Friday, 13 April 2012

Diet and Cancer

What’s the best diet to eat if you have cancer? This is a question that is often touched upon by the contributors to the LMS e-mail forum that I follow and whenever this topic is raised it produces a lively discussion with many divergent opinions. There are a number of very particular diets that some people claim as beneficial to cancer patients, for instance diets that include a lot of alkaline foods, diets composed entirely of the juice of uncooked vegetables and fruit etc. Personally I’m always very keen to understand the scientific evidence that supports the value of dietary changes before I make them.

When it comes to the prevention of cancer, the evidence for the benefit of eating the right diet is compelling. Diets high in vegetables and fruit and low in animal products have been shown to significantly reduce the risk of developing certain types of cancer. A concise summary on dietary advice in this area can be found on the World Cancer Research Fund website:

Dietary recommendations for people with cancer often focus on advising cancer patients how to consume enough calories to maintain their weight. This isn’t surprising as cancer and its treatment often have the effect of reducing a person’s appetite. For those with cancer who do not have a problem maintaining their weight, the general advice seems to be to eat a healthy and well balanced diet similar to that recommended for preventing the disease. Cancer and cancer treatment put a lot of demands on the body so it makes sense to eat a diet that ensures the body has access to all the vitamins and minerals that it needs to stay as healthy as possible. For me this means eating a wide range of fruit and vegetables and eating less red meat than I used to.

There are also a small number of more specific changes that I’ve made to my diet that have been inspired by cancer related research, these include:
  • Drinking green tea. Green tea has been shown to have preventative value against some forms of cancer. I have a genetic profile that means that my body metabolises the active anti-cancer ingredients in green tea more slowly than most other people. This means that the active ingredients stay in my system longer and this has been shown to enhance their effect. Other research suggests that green tea can slow the rate of development of prostate cancer. I’m not aware of any scientific evidence for the anti-cancer effect of green tea in LMS, but as drinking moderate amounts seems to be a harmless activity I’m giving it a go.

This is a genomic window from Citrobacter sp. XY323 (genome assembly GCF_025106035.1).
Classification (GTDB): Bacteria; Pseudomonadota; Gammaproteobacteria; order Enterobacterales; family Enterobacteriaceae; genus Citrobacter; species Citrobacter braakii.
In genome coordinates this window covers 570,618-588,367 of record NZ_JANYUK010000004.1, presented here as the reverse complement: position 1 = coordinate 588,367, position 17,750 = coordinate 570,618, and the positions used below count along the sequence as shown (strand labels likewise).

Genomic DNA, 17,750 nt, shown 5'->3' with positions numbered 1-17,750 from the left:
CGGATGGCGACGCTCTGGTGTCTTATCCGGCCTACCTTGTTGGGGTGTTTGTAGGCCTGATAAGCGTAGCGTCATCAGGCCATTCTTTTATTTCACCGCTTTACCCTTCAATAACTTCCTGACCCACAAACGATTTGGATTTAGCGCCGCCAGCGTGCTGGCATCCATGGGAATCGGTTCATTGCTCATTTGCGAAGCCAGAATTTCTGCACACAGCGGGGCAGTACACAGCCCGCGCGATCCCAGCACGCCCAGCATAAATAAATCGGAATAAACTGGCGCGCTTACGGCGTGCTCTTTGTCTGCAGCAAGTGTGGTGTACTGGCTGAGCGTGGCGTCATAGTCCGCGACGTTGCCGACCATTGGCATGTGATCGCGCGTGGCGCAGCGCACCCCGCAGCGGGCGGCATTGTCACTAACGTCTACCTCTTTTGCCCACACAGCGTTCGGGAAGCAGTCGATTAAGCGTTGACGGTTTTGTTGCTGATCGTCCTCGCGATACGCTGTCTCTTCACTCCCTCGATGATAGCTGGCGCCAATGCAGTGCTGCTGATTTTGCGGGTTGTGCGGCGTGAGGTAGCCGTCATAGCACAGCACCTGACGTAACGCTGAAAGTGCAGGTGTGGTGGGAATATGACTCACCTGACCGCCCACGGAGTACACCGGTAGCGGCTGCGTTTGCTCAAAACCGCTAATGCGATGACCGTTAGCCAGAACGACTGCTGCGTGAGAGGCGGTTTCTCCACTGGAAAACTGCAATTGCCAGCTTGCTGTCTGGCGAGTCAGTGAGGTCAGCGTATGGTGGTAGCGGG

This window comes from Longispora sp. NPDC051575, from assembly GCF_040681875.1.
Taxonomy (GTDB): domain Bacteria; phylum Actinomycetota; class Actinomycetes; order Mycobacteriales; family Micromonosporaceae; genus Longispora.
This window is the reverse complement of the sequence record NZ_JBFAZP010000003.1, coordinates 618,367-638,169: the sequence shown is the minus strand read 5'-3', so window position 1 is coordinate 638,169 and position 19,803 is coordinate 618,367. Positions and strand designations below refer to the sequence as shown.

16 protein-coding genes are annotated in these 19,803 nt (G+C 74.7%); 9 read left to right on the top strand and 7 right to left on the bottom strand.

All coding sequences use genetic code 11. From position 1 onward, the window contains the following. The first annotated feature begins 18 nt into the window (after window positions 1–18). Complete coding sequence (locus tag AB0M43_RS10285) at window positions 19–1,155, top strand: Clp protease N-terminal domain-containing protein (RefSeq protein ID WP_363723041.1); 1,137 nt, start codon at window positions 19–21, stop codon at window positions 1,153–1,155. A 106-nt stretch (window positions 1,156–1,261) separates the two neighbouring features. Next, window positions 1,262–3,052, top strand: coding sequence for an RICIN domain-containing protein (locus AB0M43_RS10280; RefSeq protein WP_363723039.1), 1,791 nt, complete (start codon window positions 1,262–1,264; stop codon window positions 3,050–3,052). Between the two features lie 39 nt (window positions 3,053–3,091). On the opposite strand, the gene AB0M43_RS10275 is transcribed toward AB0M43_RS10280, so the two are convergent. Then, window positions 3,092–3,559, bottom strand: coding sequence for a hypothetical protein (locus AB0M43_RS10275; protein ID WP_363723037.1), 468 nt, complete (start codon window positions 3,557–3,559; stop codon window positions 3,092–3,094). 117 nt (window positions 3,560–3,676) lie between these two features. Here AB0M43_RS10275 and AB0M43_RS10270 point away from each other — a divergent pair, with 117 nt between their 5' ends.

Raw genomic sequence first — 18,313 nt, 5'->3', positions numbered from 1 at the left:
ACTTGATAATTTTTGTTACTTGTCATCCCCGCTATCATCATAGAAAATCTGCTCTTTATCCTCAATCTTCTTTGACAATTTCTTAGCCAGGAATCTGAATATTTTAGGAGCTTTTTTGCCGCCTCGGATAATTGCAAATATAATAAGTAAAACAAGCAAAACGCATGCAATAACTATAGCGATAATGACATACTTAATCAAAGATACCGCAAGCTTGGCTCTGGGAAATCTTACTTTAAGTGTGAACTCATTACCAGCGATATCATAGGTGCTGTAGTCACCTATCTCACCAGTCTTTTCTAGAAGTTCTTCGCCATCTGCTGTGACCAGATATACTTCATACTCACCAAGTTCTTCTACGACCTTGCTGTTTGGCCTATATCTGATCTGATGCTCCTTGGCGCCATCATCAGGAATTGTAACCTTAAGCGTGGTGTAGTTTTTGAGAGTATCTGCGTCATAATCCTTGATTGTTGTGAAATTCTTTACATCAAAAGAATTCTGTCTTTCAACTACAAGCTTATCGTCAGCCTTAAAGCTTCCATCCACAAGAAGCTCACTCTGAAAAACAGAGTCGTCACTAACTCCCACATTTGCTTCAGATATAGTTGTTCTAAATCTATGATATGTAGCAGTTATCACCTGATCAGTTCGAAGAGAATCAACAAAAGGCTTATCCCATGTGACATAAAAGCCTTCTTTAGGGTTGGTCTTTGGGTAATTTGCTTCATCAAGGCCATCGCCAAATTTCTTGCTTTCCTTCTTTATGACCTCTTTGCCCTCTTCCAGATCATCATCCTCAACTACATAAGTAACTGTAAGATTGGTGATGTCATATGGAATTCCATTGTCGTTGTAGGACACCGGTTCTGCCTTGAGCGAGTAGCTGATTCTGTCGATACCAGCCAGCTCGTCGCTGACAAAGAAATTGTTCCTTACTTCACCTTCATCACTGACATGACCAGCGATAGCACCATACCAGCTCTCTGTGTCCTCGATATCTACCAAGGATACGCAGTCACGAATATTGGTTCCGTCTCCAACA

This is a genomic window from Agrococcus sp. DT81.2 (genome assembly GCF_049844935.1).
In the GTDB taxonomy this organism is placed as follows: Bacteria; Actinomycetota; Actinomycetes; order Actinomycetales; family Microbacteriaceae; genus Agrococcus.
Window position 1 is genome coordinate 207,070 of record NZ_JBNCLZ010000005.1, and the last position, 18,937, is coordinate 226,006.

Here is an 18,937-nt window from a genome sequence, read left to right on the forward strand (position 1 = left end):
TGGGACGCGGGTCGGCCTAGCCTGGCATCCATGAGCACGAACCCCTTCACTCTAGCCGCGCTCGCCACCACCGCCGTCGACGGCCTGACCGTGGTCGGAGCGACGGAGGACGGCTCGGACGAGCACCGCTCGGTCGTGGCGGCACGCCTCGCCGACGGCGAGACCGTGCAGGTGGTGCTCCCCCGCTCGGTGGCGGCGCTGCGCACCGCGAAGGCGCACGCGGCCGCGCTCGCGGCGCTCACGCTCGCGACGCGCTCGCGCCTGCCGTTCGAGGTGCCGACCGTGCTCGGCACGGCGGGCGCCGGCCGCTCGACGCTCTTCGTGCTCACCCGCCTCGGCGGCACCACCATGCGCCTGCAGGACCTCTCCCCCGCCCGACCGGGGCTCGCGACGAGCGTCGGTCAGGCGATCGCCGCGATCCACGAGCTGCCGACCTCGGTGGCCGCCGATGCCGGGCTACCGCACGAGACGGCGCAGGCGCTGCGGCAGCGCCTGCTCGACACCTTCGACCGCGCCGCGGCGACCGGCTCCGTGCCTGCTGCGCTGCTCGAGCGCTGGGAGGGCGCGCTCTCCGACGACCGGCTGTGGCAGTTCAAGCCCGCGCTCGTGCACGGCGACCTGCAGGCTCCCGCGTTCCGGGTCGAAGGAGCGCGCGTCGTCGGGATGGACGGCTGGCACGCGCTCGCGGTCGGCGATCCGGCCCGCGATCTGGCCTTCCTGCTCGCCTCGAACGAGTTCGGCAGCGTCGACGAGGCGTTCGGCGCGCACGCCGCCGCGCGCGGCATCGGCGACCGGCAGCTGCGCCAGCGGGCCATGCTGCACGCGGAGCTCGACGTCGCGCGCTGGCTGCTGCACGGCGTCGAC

• Reducing my intake of oily fish. A recently published study showed that some of the oils found in fish can interfere with the operation of certain chemotherapy drugs. On this basis I’ve decided to eat significantly less oily fish whilst on chemotherapy.
  • Eating low GI foods. This change to my diet is inspired by the book “Anti-Cancer: A New Way of Life”. The author, David Servan-Schreiber, a medical doctor and professor of psychiatry, extensively researched the topic of diet and cancer after himself being diagnosed with brain cancer. There is evidence that a sugar rush can stimulate the growth of tumours and eating low GI food robs them of this boost.
  • Eating mushrooms to boost my immune system. This is another idea taken from the book mentioned in the previous point. There is evidence that shows that mushrooms, particularly Japanese and far eastern varieties, can stimulate the immune system and give an anti-cancer effect.

Regardless of whether these dietary changes actually have a physical benefit, I’ve found that they definitely have a positive mental value. My diet is one of the few things that I can control that could have a beneficial effect on the course of my illness and so by adjusting my diet I get a feeling of doing something positive to actively improve my situation. I’m very lucky that Katie is a sensational cook, she has integrated these changes into our diet and has found some sensational new recipes that are a joy to eat.
Whilst we try and follow these dietary guidelines we sometimes like to treat ourselves to something that breaks the rules, especially if we think we might benefit from some ‘comfort food’. We have a table booked at our favourite steak restaurant for next Thursday night. It’s the day we get the result of the CT scan that I had on Tuesday so we’ll be celebrating or commiserating, either way I know I’ll still enjoy my steak and chips!

Saturday, 7 April 2012

Third time lucky

I had the third treatment of my current course of chemotherapy on Monday. Following the nausea I experienced previously my oncologist altered my medication and this seems to have had a positive effect, especially on Thursday and Friday when in the previous cycles I was feeling the most off colour. The only downside with the altered medication seems to be insomnia which is possibly caused by the extra steroids that I am taking; I slept better last night though so hopefully that problem won’t persist.

In addition to the changes to my medication, Katie and I have also been very careful this time around to make sure that I’ve been staying very well hydrated to help flush the chemotherapy drugs from my body and we’ve also split up our main meal of the day into two separate courses so that I am not eating too much in one sitting. It’s impossible to tell whether this has helped but we’ll be sticking with this approach in future just in case.

I’m now halfway through the six cycles of Doxorubicin. I have a CT scan on Tuesday that I will get the results from on April 19th, that will tell us if the chemotherapy is blocking the cancer from growing or, better still, actually shrinking the tumours.